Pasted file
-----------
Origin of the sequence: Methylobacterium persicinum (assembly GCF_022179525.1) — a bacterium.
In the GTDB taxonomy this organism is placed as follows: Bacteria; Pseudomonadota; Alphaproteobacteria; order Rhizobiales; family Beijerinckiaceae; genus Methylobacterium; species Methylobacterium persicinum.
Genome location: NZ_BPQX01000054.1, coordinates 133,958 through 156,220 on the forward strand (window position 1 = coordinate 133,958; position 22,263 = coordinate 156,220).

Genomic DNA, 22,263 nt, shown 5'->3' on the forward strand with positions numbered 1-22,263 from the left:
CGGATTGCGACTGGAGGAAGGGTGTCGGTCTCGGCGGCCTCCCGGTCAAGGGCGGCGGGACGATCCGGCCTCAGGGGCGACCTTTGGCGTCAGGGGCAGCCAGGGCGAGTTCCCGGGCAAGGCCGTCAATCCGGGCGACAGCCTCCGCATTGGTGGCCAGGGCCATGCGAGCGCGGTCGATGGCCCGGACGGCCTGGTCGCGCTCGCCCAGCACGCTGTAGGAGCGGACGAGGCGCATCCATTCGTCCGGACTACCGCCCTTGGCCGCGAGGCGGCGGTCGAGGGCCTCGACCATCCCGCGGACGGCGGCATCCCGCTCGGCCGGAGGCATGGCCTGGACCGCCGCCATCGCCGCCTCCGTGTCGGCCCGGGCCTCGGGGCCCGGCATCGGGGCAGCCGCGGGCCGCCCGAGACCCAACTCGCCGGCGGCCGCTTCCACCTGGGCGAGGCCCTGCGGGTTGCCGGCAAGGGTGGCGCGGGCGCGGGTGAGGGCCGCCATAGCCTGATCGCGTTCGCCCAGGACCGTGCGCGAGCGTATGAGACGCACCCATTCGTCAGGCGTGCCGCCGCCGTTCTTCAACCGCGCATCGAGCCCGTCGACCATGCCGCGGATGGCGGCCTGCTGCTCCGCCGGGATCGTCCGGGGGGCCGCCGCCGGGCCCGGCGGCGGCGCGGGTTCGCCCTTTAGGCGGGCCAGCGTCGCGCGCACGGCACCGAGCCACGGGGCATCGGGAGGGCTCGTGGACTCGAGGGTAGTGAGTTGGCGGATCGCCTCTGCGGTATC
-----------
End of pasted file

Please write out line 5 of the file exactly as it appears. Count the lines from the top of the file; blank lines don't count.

CGGATTGCGACTGGAGGAAGGGTGTCGGTCTCGGCGGCCTCCCGGTCAAGGGCGGCGGGACGATCCGGCCTCAGGGGCGACCTTTGGCGTCAGGGGCAGCCAGGGCGAGTTCCCGGGCAAGGCCGTCAATCCGGGCGACAGCCTCCGCATTGGTGGCCAGGGCCATGCGAGCGCGGTCGATGGCCCGGACGGCCTGGTCGCGCTCGCCCAGCACGCTGTAGGAGCGGACGAGGCGCATCCATTCGTCCGGACTACCGCCCTTGGCCGCGAGGCGGCGGTCGAGGGCCTCGACCATCCCGCGGACGGCGGCATCCCGCTCGGCCGGAGGCATGGCCTGGACCGCCGCCATCGCCGCCTCCGTGTCGGCCCGGGCCTCGGGGCCCGGCATCGGGGCAGCCGCGGGCCGCCCGAGACCCAACTCGCCGGCGGCCGCTTCCACCTGGGCGAGGCCCTGCGGGTTGCCGGCAAGGGTGGCGCGGGCGCGGGTGAGGGCCGCCATAGCCTGATCGCGTTCGCCCAGGACCGTGCGCGAGCGTATGAGACGCACCCATTCGTCAGGCGTGCCGCCGCCGTTCTTCAACCGCGCATCGAGCCCGTCGACCATGCCGCGGATGGCGGCCTGCTGCTCCGCCGGGATCGTCCGGGGGGCCGCCGCCGGGCCCGGCGGCGGCGCGGGTTCGCCCTTTAGGCGGGCCAGCGTCGCGCGCACGGCACCGAGCCACGGGGCATCGGGAGGGCTCGTGGACTCGAGGGTAGTGAGTTGGCGGATCGCCTCTGCGGTATC